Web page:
There are nearly 2,000 km of known underwater cave systems in Mexico’s Yucatán Peninsula. Previously dry and accessible, they were submerged as sea levels rose about 7,000 years ago. As many of the passages flooded, it created the ideal conditions for preserving ancient history.
Skeletal remains of at least 10 humans, including a female teenager, had already been found in the passages caves, as well as the remains of Pleistocene megafauna like elephants, giant ground sloths, and sabre-tooth cats.
For over two decades, it led researchers to debate what on earth drew people down here. Now, we may finally have an answer… it was ochre!
An expert team of divers, archaeologists, and geologists have discovered a series of remarkably preserved mining sites, including ochre extraction beds and pits, digging tools, shattered and piled flowstone debris, navigational markers and hearths. In some areas, the ceiling is still visibly blackened, likely by the soot from small fires made to light their work.
The evidence is between 10,000-12,000 years old, making it one of the world’s oldest known ochre mines.
Red ochre is one of the most famous accessories in the vast story of human evolutionary development and behavioral complexity. It’s the most commonly identified inorganic paint used throughout history, and ochre minerals have been collected around the world for use in rock paintings, mortuary practices, decorating objects and personal adornment.
It may also have been used as an antiseptic, sunscreen, or even a repellent for pests such as ticks or lice.
It was clearly valuable stuff and, however they used it, was extremely important to the lives and culture of America’s earliest inhabitants. Such large-scale extraction of the ochre would have required sophisticated and organised efforts by large teams of people.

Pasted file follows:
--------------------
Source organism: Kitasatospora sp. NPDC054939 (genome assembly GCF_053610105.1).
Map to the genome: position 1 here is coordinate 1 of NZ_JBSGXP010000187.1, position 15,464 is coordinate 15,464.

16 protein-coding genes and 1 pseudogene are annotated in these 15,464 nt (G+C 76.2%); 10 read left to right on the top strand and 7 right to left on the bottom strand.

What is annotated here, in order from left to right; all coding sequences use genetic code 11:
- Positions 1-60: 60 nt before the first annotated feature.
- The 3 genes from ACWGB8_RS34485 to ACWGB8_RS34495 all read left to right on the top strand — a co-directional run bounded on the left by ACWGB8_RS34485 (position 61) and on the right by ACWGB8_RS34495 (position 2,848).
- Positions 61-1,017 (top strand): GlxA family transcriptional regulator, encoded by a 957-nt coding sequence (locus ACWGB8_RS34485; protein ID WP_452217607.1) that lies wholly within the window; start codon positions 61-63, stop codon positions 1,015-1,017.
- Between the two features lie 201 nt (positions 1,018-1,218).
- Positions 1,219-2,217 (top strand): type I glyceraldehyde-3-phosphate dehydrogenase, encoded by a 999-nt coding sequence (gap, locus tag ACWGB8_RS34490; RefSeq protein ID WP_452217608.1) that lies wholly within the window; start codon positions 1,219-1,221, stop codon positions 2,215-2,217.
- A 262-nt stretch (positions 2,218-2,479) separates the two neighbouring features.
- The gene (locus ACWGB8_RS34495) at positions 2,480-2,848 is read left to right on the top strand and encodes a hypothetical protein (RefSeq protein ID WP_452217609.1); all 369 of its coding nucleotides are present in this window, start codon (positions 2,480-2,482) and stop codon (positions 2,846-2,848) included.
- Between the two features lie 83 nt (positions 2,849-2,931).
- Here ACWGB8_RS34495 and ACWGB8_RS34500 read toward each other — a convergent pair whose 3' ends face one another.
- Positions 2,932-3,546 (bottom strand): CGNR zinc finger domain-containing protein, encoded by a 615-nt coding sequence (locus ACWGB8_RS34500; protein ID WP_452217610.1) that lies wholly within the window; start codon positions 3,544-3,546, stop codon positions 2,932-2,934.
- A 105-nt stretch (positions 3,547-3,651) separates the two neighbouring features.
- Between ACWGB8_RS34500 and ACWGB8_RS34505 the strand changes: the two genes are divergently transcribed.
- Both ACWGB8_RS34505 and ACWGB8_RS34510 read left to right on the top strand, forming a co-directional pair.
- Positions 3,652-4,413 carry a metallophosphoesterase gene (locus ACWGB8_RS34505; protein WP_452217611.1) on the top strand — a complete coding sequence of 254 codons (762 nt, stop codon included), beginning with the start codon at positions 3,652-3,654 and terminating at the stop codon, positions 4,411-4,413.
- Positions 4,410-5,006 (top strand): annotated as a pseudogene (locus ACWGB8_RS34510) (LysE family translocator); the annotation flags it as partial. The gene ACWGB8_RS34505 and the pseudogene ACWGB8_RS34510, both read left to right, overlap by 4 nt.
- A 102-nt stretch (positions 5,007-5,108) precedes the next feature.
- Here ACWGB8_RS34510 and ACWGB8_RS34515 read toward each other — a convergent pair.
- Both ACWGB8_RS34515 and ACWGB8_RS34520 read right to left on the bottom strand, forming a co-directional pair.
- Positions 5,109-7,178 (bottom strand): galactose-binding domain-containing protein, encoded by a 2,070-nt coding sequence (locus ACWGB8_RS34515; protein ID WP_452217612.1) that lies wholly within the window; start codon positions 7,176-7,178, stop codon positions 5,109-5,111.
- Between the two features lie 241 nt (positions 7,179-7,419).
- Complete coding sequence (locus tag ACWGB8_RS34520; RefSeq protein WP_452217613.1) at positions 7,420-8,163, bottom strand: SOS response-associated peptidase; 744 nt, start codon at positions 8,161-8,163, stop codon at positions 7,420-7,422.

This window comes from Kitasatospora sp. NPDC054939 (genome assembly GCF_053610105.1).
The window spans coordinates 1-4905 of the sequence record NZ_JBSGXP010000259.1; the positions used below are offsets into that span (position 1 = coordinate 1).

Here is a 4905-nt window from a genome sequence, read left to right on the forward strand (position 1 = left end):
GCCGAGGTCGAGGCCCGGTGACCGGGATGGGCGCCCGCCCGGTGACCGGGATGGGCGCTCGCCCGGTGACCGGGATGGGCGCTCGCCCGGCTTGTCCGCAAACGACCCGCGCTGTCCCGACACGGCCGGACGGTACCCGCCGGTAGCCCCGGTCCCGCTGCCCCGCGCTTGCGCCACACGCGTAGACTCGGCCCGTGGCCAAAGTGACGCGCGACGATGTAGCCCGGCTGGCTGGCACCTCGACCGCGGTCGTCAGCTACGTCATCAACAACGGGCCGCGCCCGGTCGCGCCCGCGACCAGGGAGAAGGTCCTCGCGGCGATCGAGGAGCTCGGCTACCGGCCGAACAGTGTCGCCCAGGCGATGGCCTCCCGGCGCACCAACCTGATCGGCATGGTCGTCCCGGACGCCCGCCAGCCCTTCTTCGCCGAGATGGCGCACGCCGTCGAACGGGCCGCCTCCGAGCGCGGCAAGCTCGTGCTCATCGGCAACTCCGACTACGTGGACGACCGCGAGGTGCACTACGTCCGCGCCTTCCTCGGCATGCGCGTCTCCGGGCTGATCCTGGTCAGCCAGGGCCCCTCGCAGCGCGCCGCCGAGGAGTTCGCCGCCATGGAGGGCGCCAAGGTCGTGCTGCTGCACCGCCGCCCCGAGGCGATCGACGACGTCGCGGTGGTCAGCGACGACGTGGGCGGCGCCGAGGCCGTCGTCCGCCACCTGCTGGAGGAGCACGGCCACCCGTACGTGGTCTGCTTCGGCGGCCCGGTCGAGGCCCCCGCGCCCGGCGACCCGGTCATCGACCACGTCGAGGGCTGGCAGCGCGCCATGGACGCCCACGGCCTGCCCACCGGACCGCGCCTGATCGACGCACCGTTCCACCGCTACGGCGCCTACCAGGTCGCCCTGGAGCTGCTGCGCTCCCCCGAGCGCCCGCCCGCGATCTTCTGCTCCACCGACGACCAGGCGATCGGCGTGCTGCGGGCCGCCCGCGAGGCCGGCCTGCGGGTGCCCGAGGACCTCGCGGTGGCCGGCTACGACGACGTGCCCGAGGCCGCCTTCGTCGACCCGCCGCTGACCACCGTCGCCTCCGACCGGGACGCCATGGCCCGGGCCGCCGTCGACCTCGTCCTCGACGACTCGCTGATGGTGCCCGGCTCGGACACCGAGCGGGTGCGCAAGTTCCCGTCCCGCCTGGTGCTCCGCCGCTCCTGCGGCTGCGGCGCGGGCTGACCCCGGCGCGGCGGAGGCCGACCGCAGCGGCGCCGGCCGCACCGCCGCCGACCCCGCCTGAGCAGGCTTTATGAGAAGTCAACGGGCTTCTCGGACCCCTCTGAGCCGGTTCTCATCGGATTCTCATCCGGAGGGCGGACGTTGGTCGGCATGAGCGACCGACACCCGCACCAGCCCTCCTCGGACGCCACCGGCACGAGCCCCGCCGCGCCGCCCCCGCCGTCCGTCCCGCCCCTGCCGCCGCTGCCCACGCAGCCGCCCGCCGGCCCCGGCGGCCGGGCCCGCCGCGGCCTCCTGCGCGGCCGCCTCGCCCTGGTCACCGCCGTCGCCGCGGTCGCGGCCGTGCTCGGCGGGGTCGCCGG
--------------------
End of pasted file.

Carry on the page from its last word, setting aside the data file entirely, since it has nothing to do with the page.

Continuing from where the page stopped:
The team involved in the research included divers, archaeologists, and earth sciences experts from McMaster University, the University of Missouri Research Reactor, Centro Investigador del Sistema Acuífero do Q Roo (CINDAQ), and Instituto Nacional de Antropología e Historia.
“The underwater caves are like a time capsule,” says Ed Reinhardt, an expert diver and professor in McMaster’s School of Earth, Environment and Society who collected, analyzed and dated samples from the caves. “There is clear evidence of ochre mining which would have taken place thousands of years ago.”
“What is remarkable is not only the preservation of the mining activity, but also the age and duration of it… Our study reinforces the notion that ochre has long been an important material throughout human history,” says Brandi MacDonald, professor at the Archaeometry Laboratory at the University of Missouri.
“We hope that these amazing discoveries of ancient human activities preserved in these waters from so long ago will draw attention to the threats these waters face from human activity now” says Sam Meacham, cave exploration researcher and founder of CINDAQ. ” Ultimately the real treasure within the caves is what flows through them that allows people and wildlife to thrive.”
Their findings are reported in the journal Science Advances.
DigVentures crowdfunds archaeological projects that everyone can be part of, in the UK and overseas. With help from people all over the world, we investigate the past and publish our discoveries online for free. Become a DigVentures Subscriber and be part of great archaeology - all year round!Subscribe